Members of an old country church have a big heart for Christmas

The morning after Sunday's snowstorm left a postcard-like scene in the village of Metz. The historic St. Peter Lutheran Church was covered in snow. Inside, a 13-foot natural tree is beautifully decorated in the sanctuary. (Photo by Peter Jakey)
The morning after Sunday’s snowstorm left a postcard-like scene in the village of Metz. The historic St. Peter Lutheran Church was covered in snow. Inside, a 13-foot natural tree is beautifully decorated in the sanctuary. (Photo by Peter Jakey)

by Peter Jakey–Managing Editor

St. Peter Lutheran Church of Metz is a little church at intersecting country roads.

As small as it is, as tiny as its congregation, St. Peter has a big heart for Christmas. That’s why they traditionally put up big Christmas trees in their sanctuary.

The tree was decorated Sunday by the church’s faithful following morning service. It was donuts, coffee and decorators.

So many churches have their unique annual traditions. This is what the congregation at the Metz church does in December.

St. Peter church is one of a handful of historic country churches still holding up, still being utilized by church bodies in the county.

The building in Metz was constructed and dedicated in the summer of 1909, after the first building was lost in the Metz fire of 1908. The new church was built on the same spot.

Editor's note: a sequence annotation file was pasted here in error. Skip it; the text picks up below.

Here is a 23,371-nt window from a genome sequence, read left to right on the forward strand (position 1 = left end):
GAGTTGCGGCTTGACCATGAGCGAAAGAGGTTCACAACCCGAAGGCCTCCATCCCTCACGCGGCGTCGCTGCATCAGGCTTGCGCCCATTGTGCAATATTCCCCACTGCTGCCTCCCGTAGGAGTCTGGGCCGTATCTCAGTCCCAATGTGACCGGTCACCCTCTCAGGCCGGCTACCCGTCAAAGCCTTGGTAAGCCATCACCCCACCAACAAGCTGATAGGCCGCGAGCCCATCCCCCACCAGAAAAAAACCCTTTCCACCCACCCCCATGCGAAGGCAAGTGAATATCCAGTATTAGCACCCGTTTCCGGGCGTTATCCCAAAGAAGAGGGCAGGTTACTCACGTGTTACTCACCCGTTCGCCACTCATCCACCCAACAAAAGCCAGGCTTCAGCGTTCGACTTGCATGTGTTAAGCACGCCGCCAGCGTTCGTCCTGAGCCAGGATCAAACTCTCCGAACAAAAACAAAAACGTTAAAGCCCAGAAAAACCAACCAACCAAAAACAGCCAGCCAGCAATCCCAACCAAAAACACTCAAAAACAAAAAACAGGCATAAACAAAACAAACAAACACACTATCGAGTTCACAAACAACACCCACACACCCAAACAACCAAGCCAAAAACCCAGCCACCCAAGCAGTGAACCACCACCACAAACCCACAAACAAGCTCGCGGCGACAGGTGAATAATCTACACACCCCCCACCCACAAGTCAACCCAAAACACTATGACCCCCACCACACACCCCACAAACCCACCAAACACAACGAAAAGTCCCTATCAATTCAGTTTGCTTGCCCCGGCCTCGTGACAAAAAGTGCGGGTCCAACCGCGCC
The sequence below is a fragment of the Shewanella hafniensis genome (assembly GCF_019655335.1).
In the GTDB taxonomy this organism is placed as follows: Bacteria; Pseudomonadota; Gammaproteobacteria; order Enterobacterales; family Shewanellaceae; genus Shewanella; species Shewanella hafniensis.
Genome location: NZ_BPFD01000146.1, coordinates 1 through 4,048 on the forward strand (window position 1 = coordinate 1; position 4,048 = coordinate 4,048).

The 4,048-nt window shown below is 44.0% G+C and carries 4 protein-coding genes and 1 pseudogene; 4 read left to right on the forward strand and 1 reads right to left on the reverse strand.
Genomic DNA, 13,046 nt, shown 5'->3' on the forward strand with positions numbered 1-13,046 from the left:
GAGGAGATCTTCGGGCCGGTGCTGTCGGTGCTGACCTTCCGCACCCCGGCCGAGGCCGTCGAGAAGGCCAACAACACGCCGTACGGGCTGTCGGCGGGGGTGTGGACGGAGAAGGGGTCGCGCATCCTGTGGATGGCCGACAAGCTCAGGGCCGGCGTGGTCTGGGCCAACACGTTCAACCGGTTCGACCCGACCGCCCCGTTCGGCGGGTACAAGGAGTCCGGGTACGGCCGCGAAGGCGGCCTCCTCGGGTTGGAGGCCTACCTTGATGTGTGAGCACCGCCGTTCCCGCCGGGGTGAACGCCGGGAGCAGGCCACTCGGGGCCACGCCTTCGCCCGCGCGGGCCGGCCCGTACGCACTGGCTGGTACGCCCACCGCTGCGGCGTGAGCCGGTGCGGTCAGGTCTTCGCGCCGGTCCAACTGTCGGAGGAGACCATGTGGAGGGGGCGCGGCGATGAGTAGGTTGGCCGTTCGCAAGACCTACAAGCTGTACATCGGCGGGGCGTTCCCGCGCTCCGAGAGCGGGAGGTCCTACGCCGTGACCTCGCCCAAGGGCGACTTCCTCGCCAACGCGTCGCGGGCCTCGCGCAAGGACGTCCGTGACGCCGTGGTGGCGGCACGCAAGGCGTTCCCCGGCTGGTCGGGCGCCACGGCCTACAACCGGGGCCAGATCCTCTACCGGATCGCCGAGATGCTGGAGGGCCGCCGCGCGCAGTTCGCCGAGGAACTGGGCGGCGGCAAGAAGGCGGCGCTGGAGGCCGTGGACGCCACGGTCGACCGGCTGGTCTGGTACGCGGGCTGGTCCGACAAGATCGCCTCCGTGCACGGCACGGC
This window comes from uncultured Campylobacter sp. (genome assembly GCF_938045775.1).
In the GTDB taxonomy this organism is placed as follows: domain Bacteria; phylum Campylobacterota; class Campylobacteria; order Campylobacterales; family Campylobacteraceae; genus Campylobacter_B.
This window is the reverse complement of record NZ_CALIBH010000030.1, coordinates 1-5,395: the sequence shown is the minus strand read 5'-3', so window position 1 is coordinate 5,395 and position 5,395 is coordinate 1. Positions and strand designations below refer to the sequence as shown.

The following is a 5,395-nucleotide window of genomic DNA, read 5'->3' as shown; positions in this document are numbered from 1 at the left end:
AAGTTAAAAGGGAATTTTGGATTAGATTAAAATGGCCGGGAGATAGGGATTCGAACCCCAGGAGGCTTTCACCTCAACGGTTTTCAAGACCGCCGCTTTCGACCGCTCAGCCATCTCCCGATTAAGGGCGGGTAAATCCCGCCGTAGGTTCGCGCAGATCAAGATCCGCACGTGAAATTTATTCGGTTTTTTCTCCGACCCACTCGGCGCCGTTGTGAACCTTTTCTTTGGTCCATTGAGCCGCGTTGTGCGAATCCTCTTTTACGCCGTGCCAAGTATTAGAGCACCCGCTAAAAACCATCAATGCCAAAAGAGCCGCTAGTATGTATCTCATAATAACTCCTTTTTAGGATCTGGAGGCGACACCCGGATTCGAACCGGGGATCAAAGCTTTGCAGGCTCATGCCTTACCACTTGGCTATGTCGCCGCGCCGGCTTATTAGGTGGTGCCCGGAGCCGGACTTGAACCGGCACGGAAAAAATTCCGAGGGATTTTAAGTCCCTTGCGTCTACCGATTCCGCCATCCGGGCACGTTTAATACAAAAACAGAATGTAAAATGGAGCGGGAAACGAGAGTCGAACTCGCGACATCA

MIKE LIETZOW (left) and Neil Altman put some icicle Christmas lights across the front of the altar. (Photo by Peter Jakey)
MIKE LIETZOW (left) and Neil Altman put some icicle Christmas lights across the front of the altar. (Photo by Peter Jakey)

While the new church went up 107 years ago, it does not feel new. In fact, it is like stepping back in time.

Over the decades, the tradition of bringing in large, live trees has endured, and the church family has refined its decorating techniques.

To start off with, they use a specially built tree stand with wheels. Bronner’s Christmas Wonderland has never seen, or sold one like this.

The wheels are needed to roll it over to the choir balcony. All 20 pews have to be moved out of the way to make a path.

Once the tree is moved, the star, bulbs and lights go on the upper part before it is wheeled back for the final touches.

This year’s tree was donated by Ed Sorget of Rogers City, who has a lot of nice looking Christmas trees on his property in Rogers Township; however, some of the trees are getting a little too big and heavy for the folks at St. Peter.

The one picked out this year was 17 feet tall – weight unknown.

“We could not pick it up,” said Neil Altman, who started going to St. Peter with his family in 1949. “Six of us could not handle it,” he said.

The stand usually goes on outside, before it is carried inside and hoisted up.

“It got away from us and knocked out part of the communion rail,” said Altman. The white rail was fixed and repainted in short order.

After that, everything went fairly smooth and it is now in place and ready for the rest of the services during the holidays, including the youth program, Dec. 18.

“Christmas relives the real meaning of the season,” said Altman.

“All the decorations and preparations that goes into it is about the coming, the coming of Christ,” said church chairman Mike Lietzow.

Serving as pastor Jeff Ryan said, “”I told the congregation on Sunday that all of these decorations are meaningful, as they point us to different aspects of Jesus and His coming into the world.  But the most important source of our Advent worship is the words of Scripture themselves.”